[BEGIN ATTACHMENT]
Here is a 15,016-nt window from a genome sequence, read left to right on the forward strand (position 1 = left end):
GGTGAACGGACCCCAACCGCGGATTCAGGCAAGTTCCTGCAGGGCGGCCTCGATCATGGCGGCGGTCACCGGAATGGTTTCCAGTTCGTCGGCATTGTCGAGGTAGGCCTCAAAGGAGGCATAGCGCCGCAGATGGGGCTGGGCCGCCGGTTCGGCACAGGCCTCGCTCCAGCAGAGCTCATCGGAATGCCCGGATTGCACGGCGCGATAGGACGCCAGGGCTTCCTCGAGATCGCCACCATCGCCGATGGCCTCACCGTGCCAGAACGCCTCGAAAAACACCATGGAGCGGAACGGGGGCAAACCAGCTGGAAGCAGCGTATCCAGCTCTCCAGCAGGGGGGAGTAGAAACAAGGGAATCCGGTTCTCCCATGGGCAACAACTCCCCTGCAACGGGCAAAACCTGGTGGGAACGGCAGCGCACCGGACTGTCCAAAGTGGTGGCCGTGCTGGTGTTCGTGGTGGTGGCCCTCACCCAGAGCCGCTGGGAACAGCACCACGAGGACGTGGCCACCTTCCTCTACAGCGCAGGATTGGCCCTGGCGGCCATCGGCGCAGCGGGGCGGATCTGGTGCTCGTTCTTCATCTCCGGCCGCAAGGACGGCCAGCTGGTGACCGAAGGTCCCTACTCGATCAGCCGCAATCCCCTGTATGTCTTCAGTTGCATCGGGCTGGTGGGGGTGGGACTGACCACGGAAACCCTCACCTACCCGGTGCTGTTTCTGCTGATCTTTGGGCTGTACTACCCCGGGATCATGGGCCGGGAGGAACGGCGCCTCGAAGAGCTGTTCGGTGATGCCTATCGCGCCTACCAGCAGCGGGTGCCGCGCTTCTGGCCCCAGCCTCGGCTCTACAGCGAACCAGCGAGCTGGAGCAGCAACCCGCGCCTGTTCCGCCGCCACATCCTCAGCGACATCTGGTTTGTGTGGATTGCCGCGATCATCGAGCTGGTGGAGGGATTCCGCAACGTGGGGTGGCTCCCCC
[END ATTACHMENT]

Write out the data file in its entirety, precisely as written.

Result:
Here is a 15,016-nt window from a genome sequence, read left to right on the forward strand (position 1 = left end):
GGTGAACGGACCCCAACCGCGGATTCAGGCAAGTTCCTGCAGGGCGGCCTCGATCATGGCGGCGGTCACCGGAATGGTTTCCAGTTCGTCGGCATTGTCGAGGTAGGCCTCAAAGGAGGCATAGCGCCGCAGATGGGGCTGGGCCGCCGGTTCGGCACAGGCCTCGCTCCAGCAGAGCTCATCGGAATGCCCGGATTGCACGGCGCGATAGGACGCCAGGGCTTCCTCGAGATCGCCACCATCGCCGATGGCCTCACCGTGCCAGAACGCCTCGAAAAACACCATGGAGCGGAACGGGGGCAAACCAGCTGGAAGCAGCGTATCCAGCTCTCCAGCAGGGGGGAGTAGAAACAAGGGAATCCGGTTCTCCCATGGGCAACAACTCCCCTGCAACGGGCAAAACCTGGTGGGAACGGCAGCGCACCGGACTGTCCAAAGTGGTGGCCGTGCTGGTGTTCGTGGTGGTGGCCCTCACCCAGAGCCGCTGGGAACAGCACCACGAGGACGTGGCCACCTTCCTCTACAGCGCAGGATTGGCCCTGGCGGCCATCGGCGCAGCGGGGCGGATCTGGTGCTCGTTCTTCATCTCCGGCCGCAAGGACGGCCAGCTGGTGACCGAAGGTCCCTACTCGATCAGCCGCAATCCCCTGTATGTCTTCAGTTGCATCGGGCTGGTGGGGGTGGGACTGACCACGGAAACCCTCACCTACCCGGTGCTGTTTCTGCTGATCTTTGGGCTGTACTACCCCGGGATCATGGGCCGGGAGGAACGGCGCCTCGAAGAGCTGTTCGGTGATGCCTATCGCGCCTACCAGCAGCGGGTGCCGCGCTTCTGGCCCCAGCCTCGGCTCTACAGCGAACCAGCGAGCTGGAGCAGCAACCCGCGCCTGTTCCGCCGCCACATCCTCAGCGACATCTGGTTTGTGTGGATTGCCGCGATCATCGAGCTGGTGGAGGGATTCCGCAACGTGGGGTGGCTCCCCC